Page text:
Markforged’s fiberglass/Onyx material is a decent approximation of fiber/phenolic ablative. The inclusion of fibers is essential. If the team tried to make the nozzle out of PLA or ABS on a traditional filament-deposition printer, there would be nothing to form the insulating char layer. Without the fibrous char layer, the nozzle would be destroyed by heat and erosion. Nylon gasifies at a somewhat lower temperature than phenolic, and the fiber loading is somewhat less that typical ablatives. However, the printing materials have a huge manufacturing advantage. Traditional ablative nozzles require investing a lot of capital in specialized mandrels and filament winding machines. Design changes are expensive and incur a long lead time. By contrast, with fiberglass and Onyx they can print the nozzles on a relatively low-cost, multi-purpose machine and can create a new nozzle in days.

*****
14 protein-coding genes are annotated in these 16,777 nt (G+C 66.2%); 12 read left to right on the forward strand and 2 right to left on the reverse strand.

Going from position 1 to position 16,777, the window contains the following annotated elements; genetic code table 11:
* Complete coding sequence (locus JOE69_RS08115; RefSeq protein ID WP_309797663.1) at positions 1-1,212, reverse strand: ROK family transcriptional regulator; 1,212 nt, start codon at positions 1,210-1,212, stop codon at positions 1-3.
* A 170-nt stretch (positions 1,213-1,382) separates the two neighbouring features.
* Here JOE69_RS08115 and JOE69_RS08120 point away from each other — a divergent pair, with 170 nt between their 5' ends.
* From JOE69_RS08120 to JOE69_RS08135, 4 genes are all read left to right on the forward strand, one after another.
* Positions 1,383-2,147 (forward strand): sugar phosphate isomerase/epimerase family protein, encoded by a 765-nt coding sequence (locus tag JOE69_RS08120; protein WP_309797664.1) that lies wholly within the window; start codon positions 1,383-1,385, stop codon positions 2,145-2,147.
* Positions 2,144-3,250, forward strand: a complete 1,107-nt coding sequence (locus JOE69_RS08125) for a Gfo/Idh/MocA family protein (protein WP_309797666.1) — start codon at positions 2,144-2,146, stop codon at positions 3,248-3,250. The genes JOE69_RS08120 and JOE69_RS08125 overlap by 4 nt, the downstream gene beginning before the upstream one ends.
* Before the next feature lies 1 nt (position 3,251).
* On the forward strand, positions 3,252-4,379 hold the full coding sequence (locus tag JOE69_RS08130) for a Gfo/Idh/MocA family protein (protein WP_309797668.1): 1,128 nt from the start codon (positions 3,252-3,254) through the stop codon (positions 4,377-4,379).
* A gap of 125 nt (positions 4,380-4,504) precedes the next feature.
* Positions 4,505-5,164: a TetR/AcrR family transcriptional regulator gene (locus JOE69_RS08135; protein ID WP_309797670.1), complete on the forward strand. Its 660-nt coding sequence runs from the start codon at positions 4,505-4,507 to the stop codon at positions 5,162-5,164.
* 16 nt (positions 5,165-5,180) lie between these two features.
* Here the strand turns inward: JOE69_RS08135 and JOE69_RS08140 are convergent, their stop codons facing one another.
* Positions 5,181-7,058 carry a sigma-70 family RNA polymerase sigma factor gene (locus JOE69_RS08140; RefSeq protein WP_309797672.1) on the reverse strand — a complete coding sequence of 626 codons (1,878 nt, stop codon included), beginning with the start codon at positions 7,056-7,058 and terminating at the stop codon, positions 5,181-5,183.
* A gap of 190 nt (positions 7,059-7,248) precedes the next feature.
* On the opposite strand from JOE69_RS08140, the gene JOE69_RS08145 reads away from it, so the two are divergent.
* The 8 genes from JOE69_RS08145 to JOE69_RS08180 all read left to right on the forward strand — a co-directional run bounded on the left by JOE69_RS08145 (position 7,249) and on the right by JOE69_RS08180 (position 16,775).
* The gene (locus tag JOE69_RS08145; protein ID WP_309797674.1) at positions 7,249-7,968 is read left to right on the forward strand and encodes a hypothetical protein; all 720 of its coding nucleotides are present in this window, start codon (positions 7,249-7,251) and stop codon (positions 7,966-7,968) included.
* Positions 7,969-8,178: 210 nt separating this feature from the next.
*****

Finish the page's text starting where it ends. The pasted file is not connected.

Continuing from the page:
The team used Markforged’s Eiger slicer to lay out the infill and set up the fiber routing required for the design. The full prints ended up taking two days and seven hours to finish printing, much quicker than the several weeks lead time manufacturing a motor case and nozzle via traditional methods takes. Even better, it doesn’t require any tooling changes. Two hours in the machine shop finished the parts necessary to hold the motor to the test stand, and with a few O-rings, some grease, pressure measurement equipment, and some sheet aluminum completed, they were ready to assemble and test.